The optical payload 100 is attached to the support structure 145, and the primary drive system 600, using the azimuth and the elevation drives, rotates the yoke assembly 105 and the spherical payload 110 to point the primary pointing axis 130 at a scene of interest. The optical payload 100 includes an electrical power source and power distribution systems, optical systems, electrical control and feedback systems, and communications systems as required to point the primary pointing axis 130 at a target area, to render video images of the target area and to transmit the video images to a remote station for display and viewing by a user. In particular, the optical payload 100 is configured to simultaneously transmit two video images of the scene of interest with each video image being rendered over a different spectral range. Moreover, the communications systems may receive user generated operating commands from the remote station to control various modes of operation of the optical payload 100.

In a preferred embodiment, the support structure 145 comprises an airborne vehicle and especially an Unmanned Airborne Vehicle (UAV) conforming to Class II UAV standards. Accordingly, the preferred optical payload 100 is constructed with weight, volumetric footprint, and aerodynamic drag properties suitably optimized for being carried as a payload on a Class II UAV. In particular, the preferred optical payload 100, excluding the support structure 145, has a design weight of less than 16 pounds and the preferred spherical payload assembly 110 has a spherical diameter of less than 190.0 mm and with the present example having a spherical diameter of 184.0 mm, (7.25 inches).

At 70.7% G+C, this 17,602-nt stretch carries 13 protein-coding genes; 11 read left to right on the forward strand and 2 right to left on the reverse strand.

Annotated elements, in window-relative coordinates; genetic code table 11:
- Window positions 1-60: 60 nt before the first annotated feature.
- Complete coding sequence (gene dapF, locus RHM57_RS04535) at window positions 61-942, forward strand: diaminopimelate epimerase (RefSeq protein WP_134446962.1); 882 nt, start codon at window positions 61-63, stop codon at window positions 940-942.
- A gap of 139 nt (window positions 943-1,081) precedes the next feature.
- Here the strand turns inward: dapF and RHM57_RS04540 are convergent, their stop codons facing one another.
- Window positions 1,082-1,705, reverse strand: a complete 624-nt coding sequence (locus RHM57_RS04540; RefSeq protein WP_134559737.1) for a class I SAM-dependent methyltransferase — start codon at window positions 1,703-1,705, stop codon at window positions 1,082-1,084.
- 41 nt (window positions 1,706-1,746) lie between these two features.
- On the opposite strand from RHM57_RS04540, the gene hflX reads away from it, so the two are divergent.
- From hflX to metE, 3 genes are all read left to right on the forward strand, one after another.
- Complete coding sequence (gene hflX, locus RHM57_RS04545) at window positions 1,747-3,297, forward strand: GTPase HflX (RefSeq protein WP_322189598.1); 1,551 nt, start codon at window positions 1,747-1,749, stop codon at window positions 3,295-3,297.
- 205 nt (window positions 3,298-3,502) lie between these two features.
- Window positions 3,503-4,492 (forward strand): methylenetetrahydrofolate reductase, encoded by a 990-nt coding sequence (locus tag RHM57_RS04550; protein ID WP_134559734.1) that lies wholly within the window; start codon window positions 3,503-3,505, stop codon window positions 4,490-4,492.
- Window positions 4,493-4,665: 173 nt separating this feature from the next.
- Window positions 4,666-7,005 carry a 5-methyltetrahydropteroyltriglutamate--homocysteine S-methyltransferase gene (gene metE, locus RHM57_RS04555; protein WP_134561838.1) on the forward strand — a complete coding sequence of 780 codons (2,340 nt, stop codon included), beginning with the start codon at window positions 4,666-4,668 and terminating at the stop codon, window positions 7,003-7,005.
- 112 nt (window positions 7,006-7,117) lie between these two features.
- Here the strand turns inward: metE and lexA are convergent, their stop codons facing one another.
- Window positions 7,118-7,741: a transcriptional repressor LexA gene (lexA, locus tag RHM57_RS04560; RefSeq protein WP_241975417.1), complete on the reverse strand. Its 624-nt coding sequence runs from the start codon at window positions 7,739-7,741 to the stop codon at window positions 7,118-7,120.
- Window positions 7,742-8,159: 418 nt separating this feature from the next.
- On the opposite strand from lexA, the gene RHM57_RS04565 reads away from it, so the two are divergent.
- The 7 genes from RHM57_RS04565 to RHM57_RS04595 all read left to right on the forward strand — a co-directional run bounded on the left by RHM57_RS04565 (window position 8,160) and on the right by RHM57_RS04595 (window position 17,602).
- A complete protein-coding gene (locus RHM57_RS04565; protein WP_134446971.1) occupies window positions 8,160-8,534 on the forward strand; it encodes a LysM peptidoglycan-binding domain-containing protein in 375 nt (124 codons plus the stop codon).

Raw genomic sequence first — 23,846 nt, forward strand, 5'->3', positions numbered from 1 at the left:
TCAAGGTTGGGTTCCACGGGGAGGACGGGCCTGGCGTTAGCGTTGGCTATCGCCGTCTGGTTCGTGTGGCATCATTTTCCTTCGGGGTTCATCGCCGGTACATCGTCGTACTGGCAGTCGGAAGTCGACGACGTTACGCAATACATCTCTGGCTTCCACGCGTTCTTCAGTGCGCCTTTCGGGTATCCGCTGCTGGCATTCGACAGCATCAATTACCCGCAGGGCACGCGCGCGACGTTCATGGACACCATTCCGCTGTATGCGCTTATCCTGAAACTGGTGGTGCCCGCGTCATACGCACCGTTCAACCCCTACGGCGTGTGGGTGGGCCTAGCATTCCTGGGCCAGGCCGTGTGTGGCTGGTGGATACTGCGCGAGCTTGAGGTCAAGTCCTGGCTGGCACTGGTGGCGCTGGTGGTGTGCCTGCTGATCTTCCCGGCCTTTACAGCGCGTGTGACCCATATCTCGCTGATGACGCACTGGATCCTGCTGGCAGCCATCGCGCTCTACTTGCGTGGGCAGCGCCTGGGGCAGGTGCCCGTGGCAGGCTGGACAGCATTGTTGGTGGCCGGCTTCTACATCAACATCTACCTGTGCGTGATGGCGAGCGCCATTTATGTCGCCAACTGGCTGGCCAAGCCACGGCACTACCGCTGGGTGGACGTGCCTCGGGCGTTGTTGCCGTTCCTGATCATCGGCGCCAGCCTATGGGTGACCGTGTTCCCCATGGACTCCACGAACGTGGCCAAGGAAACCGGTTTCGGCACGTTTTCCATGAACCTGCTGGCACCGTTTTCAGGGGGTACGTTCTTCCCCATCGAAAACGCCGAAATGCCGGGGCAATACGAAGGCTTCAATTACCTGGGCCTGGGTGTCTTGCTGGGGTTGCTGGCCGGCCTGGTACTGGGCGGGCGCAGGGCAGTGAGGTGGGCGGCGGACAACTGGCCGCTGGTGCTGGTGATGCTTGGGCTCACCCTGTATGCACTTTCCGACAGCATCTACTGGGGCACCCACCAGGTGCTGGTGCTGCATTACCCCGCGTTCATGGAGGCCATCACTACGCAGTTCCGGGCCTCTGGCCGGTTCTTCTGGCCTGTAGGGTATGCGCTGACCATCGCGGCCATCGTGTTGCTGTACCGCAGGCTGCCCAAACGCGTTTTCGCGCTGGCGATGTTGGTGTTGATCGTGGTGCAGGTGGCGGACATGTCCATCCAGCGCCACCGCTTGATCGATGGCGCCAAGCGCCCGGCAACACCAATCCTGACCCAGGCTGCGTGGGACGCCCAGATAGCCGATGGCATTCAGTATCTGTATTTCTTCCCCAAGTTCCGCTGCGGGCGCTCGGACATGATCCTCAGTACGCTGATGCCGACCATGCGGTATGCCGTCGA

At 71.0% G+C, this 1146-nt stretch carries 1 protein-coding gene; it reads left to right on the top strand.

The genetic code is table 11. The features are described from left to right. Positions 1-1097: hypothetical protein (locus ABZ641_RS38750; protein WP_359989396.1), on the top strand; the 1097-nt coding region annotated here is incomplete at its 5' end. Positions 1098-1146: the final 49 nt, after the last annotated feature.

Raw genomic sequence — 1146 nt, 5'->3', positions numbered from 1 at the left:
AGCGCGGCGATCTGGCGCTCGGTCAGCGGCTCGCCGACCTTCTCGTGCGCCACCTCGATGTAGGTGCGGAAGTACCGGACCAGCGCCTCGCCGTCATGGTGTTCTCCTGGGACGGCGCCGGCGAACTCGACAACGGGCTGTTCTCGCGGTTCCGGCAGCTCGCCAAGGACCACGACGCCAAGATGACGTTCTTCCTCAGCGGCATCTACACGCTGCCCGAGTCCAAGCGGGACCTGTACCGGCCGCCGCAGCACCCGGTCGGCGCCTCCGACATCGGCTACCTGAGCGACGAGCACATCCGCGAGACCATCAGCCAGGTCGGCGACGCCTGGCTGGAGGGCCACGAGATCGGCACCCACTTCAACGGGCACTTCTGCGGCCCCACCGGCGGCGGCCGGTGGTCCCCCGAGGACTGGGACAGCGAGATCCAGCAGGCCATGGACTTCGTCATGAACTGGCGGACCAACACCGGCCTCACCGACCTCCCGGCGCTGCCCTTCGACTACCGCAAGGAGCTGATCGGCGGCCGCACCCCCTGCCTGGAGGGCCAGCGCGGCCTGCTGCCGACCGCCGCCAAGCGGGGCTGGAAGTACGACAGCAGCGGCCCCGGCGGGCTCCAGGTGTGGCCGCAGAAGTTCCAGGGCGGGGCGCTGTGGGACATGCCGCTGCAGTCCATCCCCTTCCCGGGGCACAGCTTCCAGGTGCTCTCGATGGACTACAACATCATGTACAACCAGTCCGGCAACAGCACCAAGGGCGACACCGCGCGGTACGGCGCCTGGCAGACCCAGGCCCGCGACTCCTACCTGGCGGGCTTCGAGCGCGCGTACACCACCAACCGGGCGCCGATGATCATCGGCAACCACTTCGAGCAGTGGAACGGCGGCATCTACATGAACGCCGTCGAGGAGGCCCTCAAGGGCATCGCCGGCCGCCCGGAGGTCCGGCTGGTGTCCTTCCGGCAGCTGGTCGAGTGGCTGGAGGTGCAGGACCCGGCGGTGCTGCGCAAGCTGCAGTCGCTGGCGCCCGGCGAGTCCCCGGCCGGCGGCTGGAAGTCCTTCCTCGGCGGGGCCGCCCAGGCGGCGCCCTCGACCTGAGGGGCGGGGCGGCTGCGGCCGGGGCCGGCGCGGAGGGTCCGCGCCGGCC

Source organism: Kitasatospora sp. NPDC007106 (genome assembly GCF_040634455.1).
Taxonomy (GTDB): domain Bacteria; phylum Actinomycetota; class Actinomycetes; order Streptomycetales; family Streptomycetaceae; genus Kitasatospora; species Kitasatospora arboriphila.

Referring now to FIGS. 1, 2 10, 12 and 15, the yoke assembly 105 comprises a cylindrical top section 150 formed by a thin annular wall 155 surrounding a hollow electronics cavity 160. The hollow electronics cavity 160 houses a plurality of circular printed circuit boards, (PCB's), (750, 755, 760, 765), shown in FIGS. 10 and 11, populated with surface mounted digital and analog electrical components, electrical connectors, forming subsystems for video processing, motor and servo control, target tracking, gyro stabilization, communications, camera operation, and the like. The hollow electronics cavity 160 also includes an upper bracket 165 that installs into a top circular opening of the cylindrical top section 150 and is attached to the thin annular wall 155 for sealing the hollow electronics cavity 160, for providing structural stiffness to the top end of the annular wall 155 and for supporting a rotary interface with an azimuth hub 170.